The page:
China loosens grip on yuan investment in Hong Kong
Financiers outside mainland China have so far had few options about how to invest the tightly controlled Chinese currency.
But as Beijing promotes the yuan, also known as the renminbi (RMB), as a truly international currency, it is starting to loosen its iron-clad grip.
On Tuesday, E Fund Management, one of China's largest asset managers, will for the first time offer its customers in Hong Kong the option of investing yuan directly in stocks and bonds on the mainland.
"This is a pilot programme," Charles Wang, chief executive of the Hong Kong arm of E Fund, tells BBC News in his office high above Victoria Harbour in the former British colony.
"It's kind of experimental."
E Fund is one of 21 Chinese fund managers and brokerages allowed by Beijing regulators to take part in the so-called Renminbi Qualified Foreign Institutional Investors (RQFII) programme.
Mr Wang believes that if the scheme is successful, it could contribute to making the yuan fully convertible for both trade and investment in as little as five years.
"China's financial markets are still very isolated from the international financial markets," says Mr Wang.
"But this will change. Eventually, capital flows will go both ways, like a reservoir."
The entire programme, approved by regulators as recently as in December, has an investment quota of just 20bn yuan ($3.2bn; £2bn).
There is also a 20% limit on how much can be invested in shares in Chinese companies. The remaining 80% must be invested in government and corporate bonds.
The scheme was designed by Beijing officials to be conservative, Mr Wang explains.
"'Don't go crazy' was the message," he says. "They want to make sure it's a success, that people don't lose money."
Fund managers will lobby for the scheme to be enlarged, with the view to have such quotas scrapped in future, Mr Wang predicts
Before the scheme was introduced, investors outside the mainland could either keep their yuan in the bank, or purchase yuan-denominated bonds in Hong Kong.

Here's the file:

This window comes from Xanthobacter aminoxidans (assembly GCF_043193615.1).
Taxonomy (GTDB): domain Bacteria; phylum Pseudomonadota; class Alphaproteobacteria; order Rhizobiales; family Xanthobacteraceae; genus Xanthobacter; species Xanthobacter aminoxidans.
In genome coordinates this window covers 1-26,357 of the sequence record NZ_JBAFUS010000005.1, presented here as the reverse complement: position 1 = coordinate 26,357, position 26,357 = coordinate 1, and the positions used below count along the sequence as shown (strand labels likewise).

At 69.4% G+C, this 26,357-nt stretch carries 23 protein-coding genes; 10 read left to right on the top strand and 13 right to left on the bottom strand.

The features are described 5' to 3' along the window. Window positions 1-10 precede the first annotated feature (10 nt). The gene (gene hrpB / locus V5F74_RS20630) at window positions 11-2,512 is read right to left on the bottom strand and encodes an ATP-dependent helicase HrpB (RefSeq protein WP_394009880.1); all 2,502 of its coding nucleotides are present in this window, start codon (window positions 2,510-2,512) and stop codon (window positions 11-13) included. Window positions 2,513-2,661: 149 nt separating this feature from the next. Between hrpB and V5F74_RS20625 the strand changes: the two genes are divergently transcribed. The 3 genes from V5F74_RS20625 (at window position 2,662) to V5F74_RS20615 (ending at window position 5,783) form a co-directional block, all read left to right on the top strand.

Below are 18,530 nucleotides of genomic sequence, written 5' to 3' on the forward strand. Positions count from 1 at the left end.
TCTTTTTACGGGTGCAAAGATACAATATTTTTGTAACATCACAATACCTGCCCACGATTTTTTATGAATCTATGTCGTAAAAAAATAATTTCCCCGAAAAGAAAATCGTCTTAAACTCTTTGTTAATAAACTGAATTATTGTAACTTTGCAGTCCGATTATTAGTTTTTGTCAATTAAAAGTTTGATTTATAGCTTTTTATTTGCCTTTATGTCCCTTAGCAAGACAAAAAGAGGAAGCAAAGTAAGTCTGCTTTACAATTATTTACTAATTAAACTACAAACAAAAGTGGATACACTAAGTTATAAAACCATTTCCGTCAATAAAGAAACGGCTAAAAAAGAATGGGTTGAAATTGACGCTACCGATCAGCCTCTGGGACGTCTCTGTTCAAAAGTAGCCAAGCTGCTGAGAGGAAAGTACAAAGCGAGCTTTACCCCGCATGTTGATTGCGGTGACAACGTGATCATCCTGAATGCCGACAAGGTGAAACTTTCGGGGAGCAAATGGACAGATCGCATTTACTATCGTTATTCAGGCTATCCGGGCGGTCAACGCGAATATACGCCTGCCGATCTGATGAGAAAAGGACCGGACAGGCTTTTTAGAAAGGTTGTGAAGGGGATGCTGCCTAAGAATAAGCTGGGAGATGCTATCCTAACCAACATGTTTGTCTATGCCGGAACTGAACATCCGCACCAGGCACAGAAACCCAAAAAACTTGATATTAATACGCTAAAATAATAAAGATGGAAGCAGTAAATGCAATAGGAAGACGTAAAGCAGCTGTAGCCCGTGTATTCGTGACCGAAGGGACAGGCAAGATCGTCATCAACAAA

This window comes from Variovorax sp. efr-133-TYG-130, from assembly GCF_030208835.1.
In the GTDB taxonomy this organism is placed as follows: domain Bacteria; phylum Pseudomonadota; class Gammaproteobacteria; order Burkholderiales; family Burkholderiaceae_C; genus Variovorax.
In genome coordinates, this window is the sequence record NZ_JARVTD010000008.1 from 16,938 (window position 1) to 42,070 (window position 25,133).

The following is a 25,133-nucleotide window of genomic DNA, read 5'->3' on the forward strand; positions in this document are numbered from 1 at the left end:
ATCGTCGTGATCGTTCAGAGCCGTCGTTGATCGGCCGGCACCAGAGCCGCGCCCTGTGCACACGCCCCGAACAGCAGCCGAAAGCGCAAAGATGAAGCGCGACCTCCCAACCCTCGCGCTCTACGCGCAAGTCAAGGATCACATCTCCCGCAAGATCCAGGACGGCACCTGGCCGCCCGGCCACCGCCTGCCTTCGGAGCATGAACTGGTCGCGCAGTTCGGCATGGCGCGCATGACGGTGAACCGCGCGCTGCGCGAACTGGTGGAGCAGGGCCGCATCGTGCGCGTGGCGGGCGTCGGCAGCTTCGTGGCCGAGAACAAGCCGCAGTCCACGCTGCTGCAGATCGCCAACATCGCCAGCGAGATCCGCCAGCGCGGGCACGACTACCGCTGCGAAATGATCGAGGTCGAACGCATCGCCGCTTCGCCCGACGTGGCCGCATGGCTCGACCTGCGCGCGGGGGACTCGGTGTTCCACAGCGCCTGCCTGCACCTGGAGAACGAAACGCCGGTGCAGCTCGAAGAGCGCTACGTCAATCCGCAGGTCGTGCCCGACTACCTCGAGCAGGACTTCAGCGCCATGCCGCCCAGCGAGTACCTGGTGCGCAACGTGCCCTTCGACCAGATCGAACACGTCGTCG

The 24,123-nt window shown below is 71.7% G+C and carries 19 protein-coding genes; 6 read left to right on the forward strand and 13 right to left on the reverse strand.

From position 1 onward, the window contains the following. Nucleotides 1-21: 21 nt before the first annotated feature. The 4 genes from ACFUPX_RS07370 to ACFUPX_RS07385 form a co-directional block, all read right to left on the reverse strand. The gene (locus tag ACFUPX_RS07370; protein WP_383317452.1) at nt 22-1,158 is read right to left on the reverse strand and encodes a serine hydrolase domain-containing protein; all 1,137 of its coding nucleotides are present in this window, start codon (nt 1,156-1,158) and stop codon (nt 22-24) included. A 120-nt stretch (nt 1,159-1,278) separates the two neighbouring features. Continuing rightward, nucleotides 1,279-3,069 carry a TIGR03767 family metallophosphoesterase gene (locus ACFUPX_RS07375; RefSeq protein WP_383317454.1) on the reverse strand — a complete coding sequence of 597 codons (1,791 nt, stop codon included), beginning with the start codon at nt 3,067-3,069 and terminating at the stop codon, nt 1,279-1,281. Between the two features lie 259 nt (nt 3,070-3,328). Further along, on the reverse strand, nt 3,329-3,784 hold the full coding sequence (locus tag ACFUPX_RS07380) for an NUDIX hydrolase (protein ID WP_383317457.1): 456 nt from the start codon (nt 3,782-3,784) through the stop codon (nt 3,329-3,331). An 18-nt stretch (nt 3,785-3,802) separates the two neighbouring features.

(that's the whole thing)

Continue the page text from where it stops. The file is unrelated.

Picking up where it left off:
Both options meant holding their yuan outside the mainland.
Now, for the first time, yuan held outside China can be channelled back to the mainland through capital investments.
This makes the currency more attractive to investors.
"People hold the US dollar because they want to invest in the US stock market," Mr Wang explains.
"Nobody wants to keep money under the mattress."
After Chinese companies were allowed to settle imports and exports with yuan in 2009, yuan deposits in Hong Kong banks surged tenfold to 630bn yuan, according to DBS.
Most of that money has been kept in the banks.
Investors accept interest rates of less than 1% because they hope to profit from the yuan's appreciation against the US dollar.
By contrast, investments in yuan-denominated bonds in Hong Kong, also known as dim sum bonds, yield around 4.5%, according to Nathan Chow, an economist at DBS Bank.
He says investors stand to make slightly more money with the Renminbi Qualified Foreign Institutional Investors programme.
But, like Mr Wang, he believes the greater significance of the scheme is that it allows Chinese currency to find a way back to China.
"Renminbi flowing out of the mainland is growing very quickly, but you can't let it grow in just one way," Mr Chow says.
Economists say the uneventful repatriation of the yuan is an important prerequisite for China to achieve before removing capital controls.
A number of the 21 Chinese financial firms approved by Beijing have started selling their services to investors.
Mr Chow believes it is much too soon to say whether the scheme will be successful, but adds investor demand, especially from funds, has been strong.
E Fund, which bills itself as China's second-largest asset manager, is accepting subscriptions from individual investors with bank accounts in Hong Kong, and institutional investors from around the world.
Michael Pettis, a professor at Peking University, believes the Renminbi Qualified Foreign Institutional Investors scheme is a small step in the right direction.
"Anything that results in further opening of the market is positive," he says.
"But the key steps are liberalising interest rates and reforms of domestic banking system. I don't see much movement on that."
Mr Pettis believes it is much too risky for Beijing to remove capital controls if the banking system is an organ of the government, rather than a commercially driven entity free of interference.
His views are echoed by many in Hong Kong's financial circles.
For his part, Mr Wang of E Fund believes the scheme is an opportunity for his company to make a name outside China, and beyond Hong Kong.
"Hong Kong is the first step," he says.
"If you want to make the renminbi an international currency, you cannot make it available only in Hong Hong. Eventually, you have to make it available in all other financial centres and major trading centres."